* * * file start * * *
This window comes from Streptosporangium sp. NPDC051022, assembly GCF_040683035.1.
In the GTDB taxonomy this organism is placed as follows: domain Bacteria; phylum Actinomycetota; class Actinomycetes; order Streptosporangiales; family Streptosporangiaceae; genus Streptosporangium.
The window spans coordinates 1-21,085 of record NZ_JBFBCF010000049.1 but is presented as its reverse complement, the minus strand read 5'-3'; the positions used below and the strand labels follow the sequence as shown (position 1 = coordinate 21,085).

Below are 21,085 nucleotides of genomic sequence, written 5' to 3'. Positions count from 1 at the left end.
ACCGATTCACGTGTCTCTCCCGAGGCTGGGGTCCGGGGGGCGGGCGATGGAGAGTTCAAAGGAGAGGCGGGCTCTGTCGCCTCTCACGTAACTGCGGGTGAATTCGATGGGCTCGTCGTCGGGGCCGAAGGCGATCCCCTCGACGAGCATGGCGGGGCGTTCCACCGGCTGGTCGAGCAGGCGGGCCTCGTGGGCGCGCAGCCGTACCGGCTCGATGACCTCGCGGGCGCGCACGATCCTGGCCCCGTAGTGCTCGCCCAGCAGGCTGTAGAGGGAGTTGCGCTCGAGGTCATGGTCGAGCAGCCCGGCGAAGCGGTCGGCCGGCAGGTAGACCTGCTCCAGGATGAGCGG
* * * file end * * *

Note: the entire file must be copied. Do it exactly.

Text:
This window comes from Streptosporangium sp. NPDC051022, assembly GCF_040683035.1.
In the GTDB taxonomy this organism is placed as follows: domain Bacteria; phylum Actinomycetota; class Actinomycetes; order Streptosporangiales; family Streptosporangiaceae; genus Streptosporangium.
The window spans coordinates 1-21,085 of record NZ_JBFBCF010000049.1 but is presented as its reverse complement, the minus strand read 5'-3'; the positions used below and the strand labels follow the sequence as shown (position 1 = coordinate 21,085).

Below are 21,085 nucleotides of genomic sequence, written 5' to 3'. Positions count from 1 at the left end.
ACCGATTCACGTGTCTCTCCCGAGGCTGGGGTCCGGGGGGCGGGCGATGGAGAGTTCAAAGGAGAGGCGGGCTCTGTCGCCTCTCACGTAACTGCGGGTGAATTCGATGGGCTCGTCGTCGGGGCCGAAGGCGATCCCCTCGACGAGCATGGCGGGGCGTTCCACCGGCTGGTCGAGCAGGCGGGCCTCGTGGGCGCGCAGCCGTACCGGCTCGATGACCTCGCGGGCGCGCACGATCCTGGCCCCGTAGTGCTCGCCCAGCAGGCTGTAGAGGGAGTTGCGCTCGAGGTCATGGTCGAGCAGCCCGGCGAAGCGGTCGGCCGGCAGGTAGACCTGCTCCAGGATGAGCGG